Hemet Police Department’s Deputy Chief Charles Webb who has been with the department for 25 years will become the new police chief, Dec. 22, replacing former Police Chief David Brown who has announced his intent to run for Riverside County Sheriff.
Webb, 49, has worked a variety of assignments including patrol, field training officer, crime suppression unit, patrol supervisor, crime suppression unit, patrol supervisor, investigations supervisor and investigations lieutenant. After being promoted to captain in 2006, he served as the Region 3 Gang Taskforce chairman.
His long and dedicated experience quickly earned his appointment to the new chief’s role by the Hemet City Council over a list of other candidates applying for the position.
“I am honored and very excited about being appointed as the next Hemet Police chief,” Webb said. “With the support of the community and the passage of Measure U, we have been given the mandate to rebuild our department to an appropriate level for a city of 82,000 plus residents and an ever-changing demographic.”
He plans to continue his predecessor’s hiring success.
“We have had success in hiring police officers, and now we are finally staffed at level where I believe we can really start to make a positive difference in our community,” Webb said. “At one time we dropped to 55 officers, which simply is unacceptable for a community like Hemet, and the drop in staffing has had a direct correlation to the issues we are seeing now. Over time, we will continue to add personnel to our traffic bureau, Crime Suppression Unit and our Restoring Our Communities Strategy Team which responds to all our quality of life calls for service like vagrancy and trespassing. We will be taking a hardline stance on these issues, and it will be very uncomfortable for those who chose to continue to commit these crimes in Hemet.”
Webb cited ways the community can help.
“Our community has been very vocal abut what issue are important to them, and we are hopeful that by being creative and continuing to build partnerships with churches, community groups and other government agencies we will make Hemet a safer place,” Webb said. “I wish I could simply flip a switch and remove the negative issues that has challenged Hemet over the last decade, but it will take time to fully recover. But we are on the way to making those changes. However, the process cannot be only shouldered by the police. It must be a complete community effort. When I worked a beat, I could simply arrest a person, and the problem was solved. With the current state of our county jail system that is simply not possible, so we must find other ways to solve the problems that were not traditionally police issues.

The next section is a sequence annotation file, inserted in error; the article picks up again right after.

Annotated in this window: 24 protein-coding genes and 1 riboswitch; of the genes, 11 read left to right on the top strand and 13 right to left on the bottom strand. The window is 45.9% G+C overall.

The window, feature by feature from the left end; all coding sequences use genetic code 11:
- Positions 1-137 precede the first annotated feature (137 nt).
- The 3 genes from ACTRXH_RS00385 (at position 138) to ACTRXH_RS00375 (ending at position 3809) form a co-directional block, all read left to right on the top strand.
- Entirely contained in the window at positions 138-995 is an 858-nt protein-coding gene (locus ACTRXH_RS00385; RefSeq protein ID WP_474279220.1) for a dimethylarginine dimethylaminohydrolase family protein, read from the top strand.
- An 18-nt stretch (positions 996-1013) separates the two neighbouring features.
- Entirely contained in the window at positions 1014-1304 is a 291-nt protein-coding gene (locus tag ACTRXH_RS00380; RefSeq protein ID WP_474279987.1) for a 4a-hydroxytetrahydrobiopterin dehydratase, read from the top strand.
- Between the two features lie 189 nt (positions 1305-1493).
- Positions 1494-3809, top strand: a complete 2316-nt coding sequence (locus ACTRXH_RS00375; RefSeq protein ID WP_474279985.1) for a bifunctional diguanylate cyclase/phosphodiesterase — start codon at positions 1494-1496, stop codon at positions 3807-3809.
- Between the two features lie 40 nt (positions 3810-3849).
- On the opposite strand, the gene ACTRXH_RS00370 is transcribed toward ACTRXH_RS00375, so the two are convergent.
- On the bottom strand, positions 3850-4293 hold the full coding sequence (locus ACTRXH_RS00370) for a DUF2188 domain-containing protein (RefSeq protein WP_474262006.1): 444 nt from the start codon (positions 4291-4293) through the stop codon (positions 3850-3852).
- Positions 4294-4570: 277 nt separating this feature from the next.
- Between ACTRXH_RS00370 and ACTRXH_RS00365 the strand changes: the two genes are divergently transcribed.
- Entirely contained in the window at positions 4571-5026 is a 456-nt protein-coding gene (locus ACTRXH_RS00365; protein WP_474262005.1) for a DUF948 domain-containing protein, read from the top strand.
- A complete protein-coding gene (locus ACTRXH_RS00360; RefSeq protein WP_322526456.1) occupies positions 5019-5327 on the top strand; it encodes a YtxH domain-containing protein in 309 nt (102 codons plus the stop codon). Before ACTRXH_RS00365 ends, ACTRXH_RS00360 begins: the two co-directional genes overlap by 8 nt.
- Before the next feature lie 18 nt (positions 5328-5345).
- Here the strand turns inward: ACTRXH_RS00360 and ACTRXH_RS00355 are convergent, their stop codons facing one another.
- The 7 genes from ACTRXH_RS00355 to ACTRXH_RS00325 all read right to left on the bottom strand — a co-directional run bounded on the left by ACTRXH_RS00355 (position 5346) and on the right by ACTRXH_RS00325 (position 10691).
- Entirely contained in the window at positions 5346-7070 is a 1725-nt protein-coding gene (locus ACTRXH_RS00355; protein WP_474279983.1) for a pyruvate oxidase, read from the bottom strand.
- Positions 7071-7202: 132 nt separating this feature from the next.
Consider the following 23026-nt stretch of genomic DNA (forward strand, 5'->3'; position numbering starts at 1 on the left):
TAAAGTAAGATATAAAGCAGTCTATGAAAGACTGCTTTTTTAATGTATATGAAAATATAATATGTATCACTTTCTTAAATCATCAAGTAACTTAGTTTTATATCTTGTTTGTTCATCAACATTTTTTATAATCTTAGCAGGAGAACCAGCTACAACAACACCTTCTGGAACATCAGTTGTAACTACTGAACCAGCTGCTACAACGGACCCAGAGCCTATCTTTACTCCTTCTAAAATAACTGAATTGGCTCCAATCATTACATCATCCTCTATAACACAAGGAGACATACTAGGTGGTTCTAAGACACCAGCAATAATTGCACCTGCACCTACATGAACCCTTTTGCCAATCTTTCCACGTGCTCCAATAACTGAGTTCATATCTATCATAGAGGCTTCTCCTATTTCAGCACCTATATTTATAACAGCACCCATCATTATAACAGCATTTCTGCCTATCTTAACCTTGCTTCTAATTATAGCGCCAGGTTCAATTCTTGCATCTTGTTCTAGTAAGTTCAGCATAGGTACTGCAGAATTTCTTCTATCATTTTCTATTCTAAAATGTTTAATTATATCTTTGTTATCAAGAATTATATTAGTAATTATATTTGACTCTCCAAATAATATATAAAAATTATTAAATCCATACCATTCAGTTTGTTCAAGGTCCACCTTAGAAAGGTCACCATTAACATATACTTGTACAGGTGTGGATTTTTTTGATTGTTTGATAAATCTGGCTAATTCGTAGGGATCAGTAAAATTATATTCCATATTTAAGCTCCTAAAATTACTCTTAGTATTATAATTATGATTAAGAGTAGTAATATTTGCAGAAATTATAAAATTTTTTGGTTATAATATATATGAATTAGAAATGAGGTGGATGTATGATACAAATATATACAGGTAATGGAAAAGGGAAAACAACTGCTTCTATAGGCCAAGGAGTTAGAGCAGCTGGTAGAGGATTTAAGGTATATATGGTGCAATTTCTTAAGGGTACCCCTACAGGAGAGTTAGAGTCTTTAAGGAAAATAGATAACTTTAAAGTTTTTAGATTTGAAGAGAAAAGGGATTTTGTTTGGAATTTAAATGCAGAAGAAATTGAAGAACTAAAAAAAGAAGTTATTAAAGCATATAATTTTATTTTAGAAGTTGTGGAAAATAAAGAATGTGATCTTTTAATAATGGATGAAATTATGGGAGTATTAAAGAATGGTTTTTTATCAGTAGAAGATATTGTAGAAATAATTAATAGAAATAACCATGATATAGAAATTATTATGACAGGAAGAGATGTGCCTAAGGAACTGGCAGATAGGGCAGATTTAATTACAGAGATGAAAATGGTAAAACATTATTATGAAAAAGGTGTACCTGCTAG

“Now we are expected to handle homelessness, mental illness and addiction,” Webb said. “We can make a difference in these areas and many of the calls we respond to by having relationships with those that can offer permanent and long-term help. As an example, recently we have found housing for homeless veterans in our community. This is a great permanent solution.”
Next, Webb discussed what’s to come in 2018.
“In early January, we will be looking at an internal service assessment and a department organizational structure evaluation,” Webb said. “Our goal will be to make sure we are offering the best service possible and also to appropriately manage our resources. The Hemet Police Department’s goal will be to get the community to a point where people feel safe, day and night, and enjoy living and working in Hemet. I know it sounds simple, but the process to get there is going to be a lot of hard work by not the department but also our community. We look forward to providing a leadership role during the process. We are looking and building on our future; we are not going to dwell in the past.”